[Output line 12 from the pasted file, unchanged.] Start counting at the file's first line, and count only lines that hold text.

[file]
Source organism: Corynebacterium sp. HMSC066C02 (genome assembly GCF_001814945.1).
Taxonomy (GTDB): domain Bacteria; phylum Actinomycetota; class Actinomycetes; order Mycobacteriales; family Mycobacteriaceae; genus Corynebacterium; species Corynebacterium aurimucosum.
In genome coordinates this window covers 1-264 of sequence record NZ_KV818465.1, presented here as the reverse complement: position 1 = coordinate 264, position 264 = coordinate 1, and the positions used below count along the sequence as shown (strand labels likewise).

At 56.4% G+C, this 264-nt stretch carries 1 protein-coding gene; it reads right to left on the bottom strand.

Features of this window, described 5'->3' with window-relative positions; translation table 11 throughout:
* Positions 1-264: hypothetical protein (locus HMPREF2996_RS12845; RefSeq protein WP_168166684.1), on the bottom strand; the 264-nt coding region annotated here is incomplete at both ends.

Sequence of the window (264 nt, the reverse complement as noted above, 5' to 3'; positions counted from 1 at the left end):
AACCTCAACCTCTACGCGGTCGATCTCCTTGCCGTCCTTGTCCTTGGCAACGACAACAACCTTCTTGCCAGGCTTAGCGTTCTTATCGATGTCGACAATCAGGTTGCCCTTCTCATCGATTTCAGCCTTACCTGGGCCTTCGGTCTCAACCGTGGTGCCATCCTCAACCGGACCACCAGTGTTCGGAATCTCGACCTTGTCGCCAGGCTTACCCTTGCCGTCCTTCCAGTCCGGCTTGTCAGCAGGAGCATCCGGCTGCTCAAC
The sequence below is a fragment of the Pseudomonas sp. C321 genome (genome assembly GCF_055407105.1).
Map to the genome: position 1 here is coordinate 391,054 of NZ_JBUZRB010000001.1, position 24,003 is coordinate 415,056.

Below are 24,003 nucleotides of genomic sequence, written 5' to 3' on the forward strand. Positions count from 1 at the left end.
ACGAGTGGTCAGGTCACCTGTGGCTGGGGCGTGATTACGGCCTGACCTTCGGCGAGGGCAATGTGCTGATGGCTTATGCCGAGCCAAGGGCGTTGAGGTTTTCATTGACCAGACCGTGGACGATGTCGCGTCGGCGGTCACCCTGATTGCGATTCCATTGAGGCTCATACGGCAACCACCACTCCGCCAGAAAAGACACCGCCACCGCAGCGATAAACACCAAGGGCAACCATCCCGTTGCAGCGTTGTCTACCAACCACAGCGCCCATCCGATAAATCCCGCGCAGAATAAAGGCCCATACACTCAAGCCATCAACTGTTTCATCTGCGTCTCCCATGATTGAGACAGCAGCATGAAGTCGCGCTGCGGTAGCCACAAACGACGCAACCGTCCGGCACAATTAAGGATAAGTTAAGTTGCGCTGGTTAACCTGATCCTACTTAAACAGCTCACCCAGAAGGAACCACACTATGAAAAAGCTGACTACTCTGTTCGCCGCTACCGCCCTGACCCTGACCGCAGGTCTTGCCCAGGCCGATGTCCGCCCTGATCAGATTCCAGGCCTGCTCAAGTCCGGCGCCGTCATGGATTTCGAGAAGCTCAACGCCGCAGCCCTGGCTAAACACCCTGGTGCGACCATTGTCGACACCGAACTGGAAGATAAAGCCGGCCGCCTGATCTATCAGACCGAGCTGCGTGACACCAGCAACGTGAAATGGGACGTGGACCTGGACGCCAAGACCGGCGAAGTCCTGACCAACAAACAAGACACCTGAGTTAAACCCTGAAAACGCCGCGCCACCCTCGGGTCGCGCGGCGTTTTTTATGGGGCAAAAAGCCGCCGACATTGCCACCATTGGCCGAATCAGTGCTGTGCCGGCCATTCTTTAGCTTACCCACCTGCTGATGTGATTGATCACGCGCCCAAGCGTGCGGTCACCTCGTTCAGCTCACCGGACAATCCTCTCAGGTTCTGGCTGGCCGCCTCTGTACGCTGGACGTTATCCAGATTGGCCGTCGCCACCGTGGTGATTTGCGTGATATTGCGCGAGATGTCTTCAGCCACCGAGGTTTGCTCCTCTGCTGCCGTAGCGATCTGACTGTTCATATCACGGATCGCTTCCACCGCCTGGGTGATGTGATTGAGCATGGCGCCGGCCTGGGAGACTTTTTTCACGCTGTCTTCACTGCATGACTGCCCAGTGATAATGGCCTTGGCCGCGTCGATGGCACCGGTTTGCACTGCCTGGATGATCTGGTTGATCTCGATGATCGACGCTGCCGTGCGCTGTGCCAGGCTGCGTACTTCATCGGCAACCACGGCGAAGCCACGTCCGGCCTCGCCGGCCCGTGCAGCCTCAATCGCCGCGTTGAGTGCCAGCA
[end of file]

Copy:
ACGAGTGGTCAGGTCACCTGTGGCTGGGGCGTGATTACGGCCTGACCTTCGGCGAGGGCAATGTGCTGATGGCTTATGCCGAGCCAAGGGCGTTGAGGTTTTCATTGACCAGACCGTGGACGATGTCGCGTCGGCGGTCACCCTGATTGCGATTCCATTGAGGCTCATACGGCAACCACCACTCCGCCAGAAAAGACACCGCCACCGCAGCGATAAACACCAAGGGCAACCATCCCGTTGCAGCGTTGTCTACCAACCACAGCGCCCATCCGATAAATCCCGCGCAGAATAAAGGCCCATACACTCAAGCCATCAACTGTTTCATCTGCGTCTCCCATGATTGAGACAGCAGCATGAAGTCGCGCTGCGGTAGCCACAAACGACGCAACCGTCCGGCACAATTAAGGATAAGTTAAGTTGCGCTGGTTAACCTGATCCTACTTAAACAGCTCACCCAGAAGGAACCACACTATGAAAAAGCTGACTACTCTGTTCGCCGCTACCGCCCTGACCCTGACCGCAGGTCTTGCCCAGGCCGATGTCCGCCCTGATCAGATTCCAGGCCTGCTCAAGTCCGGCGCCGTCATGGATTTCGAGAAGCTCAACGCCGCAGCCCTGGCTAAACACCCTGGTGCGACCATTGTCGACACCGAACTGGAAGATAAAGCCGGCCGCCTGATCTATCAGACCGAGCTGCGTGACACCAGCAACGTGAAATGGGACGTGGACCTGGACGCCAAGACCGGCGAAGTCCTGACCAACAAACAAGACACCTGAGTTAAACCCTGAAAACGCCGCGCCACCCTCGGGTCGCGCGGCGTTTTTTATGGGGCAAAAAGCCGCCGACATTGCCACCATTGGCCGAATCAGTGCTGTGCCGGCCATTCTTTAGCTTACCCACCTGCTGATGTGATTGATCACGCGCCCAAGCGTGCGGTCACCTCGTTCAGCTCACCGGACAATCCTCTCAGGTTCTGGCTGGCCGCCTCTGTACGCTGGACGTTATCCAGATTGGCCGTCGCCACCGTGGTGATTTGCGTGATATTGCGCGAGATGTCTTCAGCCACCGAGGTTTGCTCCTCTGCTGCCGTAGCGATCTGACTGTTCATATCACGGATCGCTTCCACCGCCTGGGTGATGTGATTGAGCATGGCGCCGGCCTGGGAGACTTTTTTCACGCTGTCTTCACTGCATGACTGCCCAGTGATAATGGCCTTGGCCGCGTCGATGGCACCGGTTTGCACTGCCTGGATGATCTGGTTGATCTCGATGATCGACGCTGCCGTGCGCTGTGCCAGGCTGCGTACTTCATCGGCAACCACGGCGAAGCCACGTCCGGCCTCGCCGGCCCGTGCAGCCTCAATCGCCGCGTTGAGTGCCAGCA